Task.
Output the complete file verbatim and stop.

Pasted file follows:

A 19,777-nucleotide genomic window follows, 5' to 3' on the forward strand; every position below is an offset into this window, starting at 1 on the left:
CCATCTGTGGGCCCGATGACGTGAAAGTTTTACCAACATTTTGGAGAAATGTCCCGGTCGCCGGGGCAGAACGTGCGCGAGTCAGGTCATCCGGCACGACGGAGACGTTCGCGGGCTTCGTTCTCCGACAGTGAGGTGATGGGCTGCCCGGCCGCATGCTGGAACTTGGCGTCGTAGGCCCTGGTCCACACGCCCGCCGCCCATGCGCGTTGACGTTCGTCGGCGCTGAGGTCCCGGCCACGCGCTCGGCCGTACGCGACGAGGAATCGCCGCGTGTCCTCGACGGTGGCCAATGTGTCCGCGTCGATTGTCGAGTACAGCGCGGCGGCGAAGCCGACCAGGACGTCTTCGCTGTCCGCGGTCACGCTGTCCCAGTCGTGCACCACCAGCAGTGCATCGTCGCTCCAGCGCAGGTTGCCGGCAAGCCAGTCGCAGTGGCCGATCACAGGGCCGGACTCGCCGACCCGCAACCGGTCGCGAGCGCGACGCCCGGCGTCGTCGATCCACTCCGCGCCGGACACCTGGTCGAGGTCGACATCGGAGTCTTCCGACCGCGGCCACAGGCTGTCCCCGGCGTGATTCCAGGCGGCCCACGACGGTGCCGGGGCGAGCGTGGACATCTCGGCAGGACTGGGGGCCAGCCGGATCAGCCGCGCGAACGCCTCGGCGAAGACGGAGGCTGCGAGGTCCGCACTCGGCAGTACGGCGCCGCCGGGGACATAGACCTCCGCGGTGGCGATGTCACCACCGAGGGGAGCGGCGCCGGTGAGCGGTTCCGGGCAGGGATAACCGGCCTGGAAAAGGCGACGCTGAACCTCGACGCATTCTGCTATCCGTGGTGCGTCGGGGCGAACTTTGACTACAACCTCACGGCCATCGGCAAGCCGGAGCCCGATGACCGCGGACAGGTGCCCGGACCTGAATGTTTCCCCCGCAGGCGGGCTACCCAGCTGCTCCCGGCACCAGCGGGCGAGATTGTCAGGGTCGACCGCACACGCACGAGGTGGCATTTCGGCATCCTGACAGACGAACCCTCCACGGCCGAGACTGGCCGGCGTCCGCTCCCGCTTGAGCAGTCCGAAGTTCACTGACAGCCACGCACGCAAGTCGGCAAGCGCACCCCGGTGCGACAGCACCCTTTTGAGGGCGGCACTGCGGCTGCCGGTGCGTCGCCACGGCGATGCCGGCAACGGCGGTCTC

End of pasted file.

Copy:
A 19,777-nucleotide genomic window follows, 5' to 3' on the forward strand; every position below is an offset into this window, starting at 1 on the left:
CCATCTGTGGGCCCGATGACGTGAAAGTTTTACCAACATTTTGGAGAAATGTCCCGGTCGCCGGGGCAGAACGTGCGCGAGTCAGGTCATCCGGCACGACGGAGACGTTCGCGGGCTTCGTTCTCCGACAGTGAGGTGATGGGCTGCCCGGCCGCATGCTGGAACTTGGCGTCGTAGGCCCTGGTCCACACGCCCGCCGCCCATGCGCGTTGACGTTCGTCGGCGCTGAGGTCCCGGCCACGCGCTCGGCCGTACGCGACGAGGAATCGCCGCGTGTCCTCGACGGTGGCCAATGTGTCCGCGTCGATTGTCGAGTACAGCGCGGCGGCGAAGCCGACCAGGACGTCTTCGCTGTCCGCGGTCACGCTGTCCCAGTCGTGCACCACCAGCAGTGCATCGTCGCTCCAGCGCAGGTTGCCGGCAAGCCAGTCGCAGTGGCCGATCACAGGGCCGGACTCGCCGACCCGCAACCGGTCGCGAGCGCGACGCCCGGCGTCGTCGATCCACTCCGCGCCGGACACCTGGTCGAGGTCGACATCGGAGTCTTCCGACCGCGGCCACAGGCTGTCCCCGGCGTGATTCCAGGCGGCCCACGACGGTGCCGGGGCGAGCGTGGACATCTCGGCAGGACTGGGGGCCAGCCGGATCAGCCGCGCGAACGCCTCGGCGAAGACGGAGGCTGCGAGGTCCGCACTCGGCAGTACGGCGCCGCCGGGGACATAGACCTCCGCGGTGGCGATGTCACCACCGAGGGGAGCGGCGCCGGTGAGCGGTTCCGGGCAGGGATAACCGGCCTGGAAAAGGCGACGCTGAACCTCGACGCATTCTGCTATCCGTGGTGCGTCGGGGCGAACTTTGACTACAACCTCACGGCCATCGGCAAGCCGGAGCCCGATGACCGCGGACAGGTGCCCGGACCTGAATGTTTCCCCCGCAGGCGGGCTACCCAGCTGCTCCCGGCACCAGCGGGCGAGATTGTCAGGGTCGACCGCACACGCACGAGGTGGCATTTCGGCATCCTGACAGACGAACCCTCCACGGCCGAGACTGGCCGGCGTCCGCTCCCGCTTGAGCAGTCCGAAGTTCACTGACAGCCACGCACGCAAGTCGGCAAGCGCACCCCGGTGCGACAGCACCCTTTTGAGGGCGGCACTGCGGCTGCCGGTGCGTCGCCACGGCGATGCCGGCAACGGCGGTCTC